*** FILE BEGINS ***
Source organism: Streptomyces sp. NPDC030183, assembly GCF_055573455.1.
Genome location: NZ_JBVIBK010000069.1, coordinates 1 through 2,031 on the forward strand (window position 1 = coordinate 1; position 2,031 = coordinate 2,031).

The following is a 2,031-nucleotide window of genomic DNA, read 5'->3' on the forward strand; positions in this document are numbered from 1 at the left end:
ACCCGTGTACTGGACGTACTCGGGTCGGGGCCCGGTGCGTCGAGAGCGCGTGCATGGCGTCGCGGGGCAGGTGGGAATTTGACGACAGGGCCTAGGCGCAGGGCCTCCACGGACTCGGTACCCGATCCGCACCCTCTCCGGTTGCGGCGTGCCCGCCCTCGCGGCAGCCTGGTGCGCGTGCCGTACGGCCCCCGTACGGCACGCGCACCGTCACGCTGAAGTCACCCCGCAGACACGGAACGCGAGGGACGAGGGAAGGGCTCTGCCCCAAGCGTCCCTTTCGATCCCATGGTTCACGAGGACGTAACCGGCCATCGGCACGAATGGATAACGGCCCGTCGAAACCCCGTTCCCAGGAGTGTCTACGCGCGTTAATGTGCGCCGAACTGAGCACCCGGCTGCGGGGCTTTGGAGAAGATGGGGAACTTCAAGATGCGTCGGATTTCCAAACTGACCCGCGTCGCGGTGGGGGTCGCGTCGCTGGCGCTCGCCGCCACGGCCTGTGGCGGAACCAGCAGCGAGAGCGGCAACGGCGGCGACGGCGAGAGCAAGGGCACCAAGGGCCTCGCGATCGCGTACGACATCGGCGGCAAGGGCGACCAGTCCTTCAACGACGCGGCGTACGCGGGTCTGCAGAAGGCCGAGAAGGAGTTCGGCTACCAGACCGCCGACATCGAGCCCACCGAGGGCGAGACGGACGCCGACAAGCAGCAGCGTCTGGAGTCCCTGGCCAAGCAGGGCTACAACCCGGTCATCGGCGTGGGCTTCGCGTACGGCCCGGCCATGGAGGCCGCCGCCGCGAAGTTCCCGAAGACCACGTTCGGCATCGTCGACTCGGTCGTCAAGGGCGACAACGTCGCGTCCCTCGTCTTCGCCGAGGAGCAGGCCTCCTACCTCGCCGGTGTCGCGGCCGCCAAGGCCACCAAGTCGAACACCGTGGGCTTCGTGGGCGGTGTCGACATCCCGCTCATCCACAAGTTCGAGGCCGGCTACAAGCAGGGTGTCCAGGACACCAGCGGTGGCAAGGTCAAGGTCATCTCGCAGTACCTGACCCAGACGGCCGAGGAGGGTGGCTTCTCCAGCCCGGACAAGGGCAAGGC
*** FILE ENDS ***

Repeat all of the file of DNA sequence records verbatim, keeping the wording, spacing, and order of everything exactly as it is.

Source organism: Streptomyces sp. NPDC030183, assembly GCF_055573455.1.
Genome location: NZ_JBVIBK010000069.1, coordinates 1 through 2,031 on the forward strand (window position 1 = coordinate 1; position 2,031 = coordinate 2,031).

The following is a 2,031-nucleotide window of genomic DNA, read 5'->3' on the forward strand; positions in this document are numbered from 1 at the left end:
ACCCGTGTACTGGACGTACTCGGGTCGGGGCCCGGTGCGTCGAGAGCGCGTGCATGGCGTCGCGGGGCAGGTGGGAATTTGACGACAGGGCCTAGGCGCAGGGCCTCCACGGACTCGGTACCCGATCCGCACCCTCTCCGGTTGCGGCGTGCCCGCCCTCGCGGCAGCCTGGTGCGCGTGCCGTACGGCCCCCGTACGGCACGCGCACCGTCACGCTGAAGTCACCCCGCAGACACGGAACGCGAGGGACGAGGGAAGGGCTCTGCCCCAAGCGTCCCTTTCGATCCCATGGTTCACGAGGACGTAACCGGCCATCGGCACGAATGGATAACGGCCCGTCGAAACCCCGTTCCCAGGAGTGTCTACGCGCGTTAATGTGCGCCGAACTGAGCACCCGGCTGCGGGGCTTTGGAGAAGATGGGGAACTTCAAGATGCGTCGGATTTCCAAACTGACCCGCGTCGCGGTGGGGGTCGCGTCGCTGGCGCTCGCCGCCACGGCCTGTGGCGGAACCAGCAGCGAGAGCGGCAACGGCGGCGACGGCGAGAGCAAGGGCACCAAGGGCCTCGCGATCGCGTACGACATCGGCGGCAAGGGCGACCAGTCCTTCAACGACGCGGCGTACGCGGGTCTGCAGAAGGCCGAGAAGGAGTTCGGCTACCAGACCGCCGACATCGAGCCCACCGAGGGCGAGACGGACGCCGACAAGCAGCAGCGTCTGGAGTCCCTGGCCAAGCAGGGCTACAACCCGGTCATCGGCGTGGGCTTCGCGTACGGCCCGGCCATGGAGGCCGCCGCCGCGAAGTTCCCGAAGACCACGTTCGGCATCGTCGACTCGGTCGTCAAGGGCGACAACGTCGCGTCCCTCGTCTTCGCCGAGGAGCAGGCCTCCTACCTCGCCGGTGTCGCGGCCGCCAAGGCCACCAAGTCGAACACCGTGGGCTTCGTGGGCGGTGTCGACATCCCGCTCATCCACAAGTTCGAGGCCGGCTACAAGCAGGGTGTCCAGGACACCAGCGGTGGCAAGGTCAAGGTCATCTCGCAGTACCTGACCCAGACGGCCGAGGAGGGTGGCTTCTCCAGCCCGGACAAGGGCAAGGC